From the moment man was created by God it seems that Satan has worked to drive a wedge between man and his Creator. Yet, even before sin entered into the world (Gen, 3:1-5; Rom. 5:12, KJV), God had purposed the plan by which man, who is separated by sin (Is. 59:1-2), could be redeemed from sin and reconciled unto God who knows no sin (Gen. 3:15; Rom. 5:17; Eph. 2:12-16; 1 Pet. 1:18-21). Just as the cross was according to God’s eternal purpose, another essential component of God’s eternal purpose is the church (Eph. 3:8-11).
According to scripture, the church is: according to purpose of God, the prophecies of inspired prophets (Is. 2:2-3; Dan. 2:44), the proclamation of John and Jesus (Matt. 3:1-10; 4:17), the promise of Jesus (Matt. 16:13-19; Mark 9:1), and it was purchased by the blood of Christ (Acts 20:28; Eph. 5:23-26). Scripture also provides a number of designations for the church such as, the body of Christ (1 Cor. 12:27; Eph. 1:19-22; Col. 1:18-20), the household of God (1 Tim. 3:14-15), the temple of God (1 Cor. 3:16-17), and the vineyard of God (Matt. 20:1-2). Also used within Scripture, and the designation that will be used throughout this article, is the kingdom of God (Acts 8:12; John 18:36).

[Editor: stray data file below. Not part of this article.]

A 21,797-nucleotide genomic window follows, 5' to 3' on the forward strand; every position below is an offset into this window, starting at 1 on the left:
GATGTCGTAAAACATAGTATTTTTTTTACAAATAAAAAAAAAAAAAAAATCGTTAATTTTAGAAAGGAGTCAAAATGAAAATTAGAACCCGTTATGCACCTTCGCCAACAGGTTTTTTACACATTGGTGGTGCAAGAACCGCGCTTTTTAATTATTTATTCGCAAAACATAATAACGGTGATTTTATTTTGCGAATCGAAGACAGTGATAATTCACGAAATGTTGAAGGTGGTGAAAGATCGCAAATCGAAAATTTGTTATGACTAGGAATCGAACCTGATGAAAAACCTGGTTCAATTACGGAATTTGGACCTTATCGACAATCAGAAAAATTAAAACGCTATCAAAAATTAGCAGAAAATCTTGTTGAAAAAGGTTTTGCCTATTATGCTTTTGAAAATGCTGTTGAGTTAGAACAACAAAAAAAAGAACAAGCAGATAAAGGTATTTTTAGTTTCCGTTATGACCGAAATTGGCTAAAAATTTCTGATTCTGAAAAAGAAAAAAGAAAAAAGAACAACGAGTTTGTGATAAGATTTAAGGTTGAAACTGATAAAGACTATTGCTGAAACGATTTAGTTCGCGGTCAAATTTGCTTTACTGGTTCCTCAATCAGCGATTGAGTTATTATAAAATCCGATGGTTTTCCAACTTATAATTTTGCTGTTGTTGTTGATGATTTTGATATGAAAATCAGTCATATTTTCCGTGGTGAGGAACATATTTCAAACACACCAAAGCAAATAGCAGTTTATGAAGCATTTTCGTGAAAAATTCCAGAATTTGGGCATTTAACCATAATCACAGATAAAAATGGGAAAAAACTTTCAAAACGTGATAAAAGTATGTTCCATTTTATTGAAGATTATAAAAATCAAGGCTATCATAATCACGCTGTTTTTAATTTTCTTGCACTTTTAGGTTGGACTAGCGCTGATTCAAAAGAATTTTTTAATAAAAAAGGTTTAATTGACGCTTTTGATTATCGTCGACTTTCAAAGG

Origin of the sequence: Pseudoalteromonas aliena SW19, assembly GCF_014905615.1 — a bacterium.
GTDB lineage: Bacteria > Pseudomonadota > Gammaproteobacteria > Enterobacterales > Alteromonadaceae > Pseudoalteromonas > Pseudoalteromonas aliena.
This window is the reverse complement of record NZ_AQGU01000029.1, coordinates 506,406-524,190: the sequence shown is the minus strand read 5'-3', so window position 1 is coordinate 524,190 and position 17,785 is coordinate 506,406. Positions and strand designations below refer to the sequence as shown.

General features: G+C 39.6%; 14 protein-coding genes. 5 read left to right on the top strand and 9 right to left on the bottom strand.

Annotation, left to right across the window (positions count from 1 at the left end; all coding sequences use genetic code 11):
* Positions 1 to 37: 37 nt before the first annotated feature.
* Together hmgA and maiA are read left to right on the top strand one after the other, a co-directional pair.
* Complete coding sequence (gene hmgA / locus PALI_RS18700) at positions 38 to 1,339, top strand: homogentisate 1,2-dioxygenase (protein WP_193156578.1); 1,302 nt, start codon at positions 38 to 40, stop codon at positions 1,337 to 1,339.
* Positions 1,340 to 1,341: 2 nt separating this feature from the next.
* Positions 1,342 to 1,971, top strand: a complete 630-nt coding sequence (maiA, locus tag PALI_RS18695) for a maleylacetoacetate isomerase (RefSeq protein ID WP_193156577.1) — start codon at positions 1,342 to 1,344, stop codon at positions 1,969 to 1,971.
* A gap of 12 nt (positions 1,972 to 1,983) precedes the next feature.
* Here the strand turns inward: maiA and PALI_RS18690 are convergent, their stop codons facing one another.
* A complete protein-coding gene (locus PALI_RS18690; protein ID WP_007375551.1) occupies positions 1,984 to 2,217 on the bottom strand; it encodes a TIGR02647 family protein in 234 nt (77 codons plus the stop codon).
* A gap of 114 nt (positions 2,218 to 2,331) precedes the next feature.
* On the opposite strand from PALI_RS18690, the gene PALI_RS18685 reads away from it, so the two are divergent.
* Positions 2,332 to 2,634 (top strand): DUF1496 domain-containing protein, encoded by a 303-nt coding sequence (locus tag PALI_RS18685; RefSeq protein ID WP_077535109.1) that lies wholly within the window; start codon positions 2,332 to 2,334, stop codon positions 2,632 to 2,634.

Concerning this designation, brother Rex A. Turner, Sr. observes, “In short, the Lord’s people have been called out of the world. Just so, the term kingdom emphasizes the government feature of the Lord’s people. Christ is their King, and His people are His subjects. Christ’s kingdom is an absolute monarchy. Christ is the King, and the will of the king is the law. Every citizen in His kingdom is under a divine obligation to obey the law. Ignorance of the law does not constitute a defense for the violation of the law, or for a failure to comply with the law.”
From the moment the eternal kingdom was established on the earth, the kingdom of God has been confronted with challenges. From without, the kingdom of God was, and continues to be challenged by persecution (Acts 8:1; Rev. 2:10, etc.), postmodernism, and pluralism. While challenges from without is expected, it is the challenges from within that are the most discouraging, divisive, and destructive. For instance, consider the internal challenges that confronted the church at Corinth as addressed in First Corinthians. Internal challenges caused by personalities (1:11-16), and pride (5:1-13; 11:17-34) were the foundation for discouragement and division at Corinth. Just as internal challenges confronted the kingdom of God in the past, so it is that internal challenges continue to confront the kingdom of God today.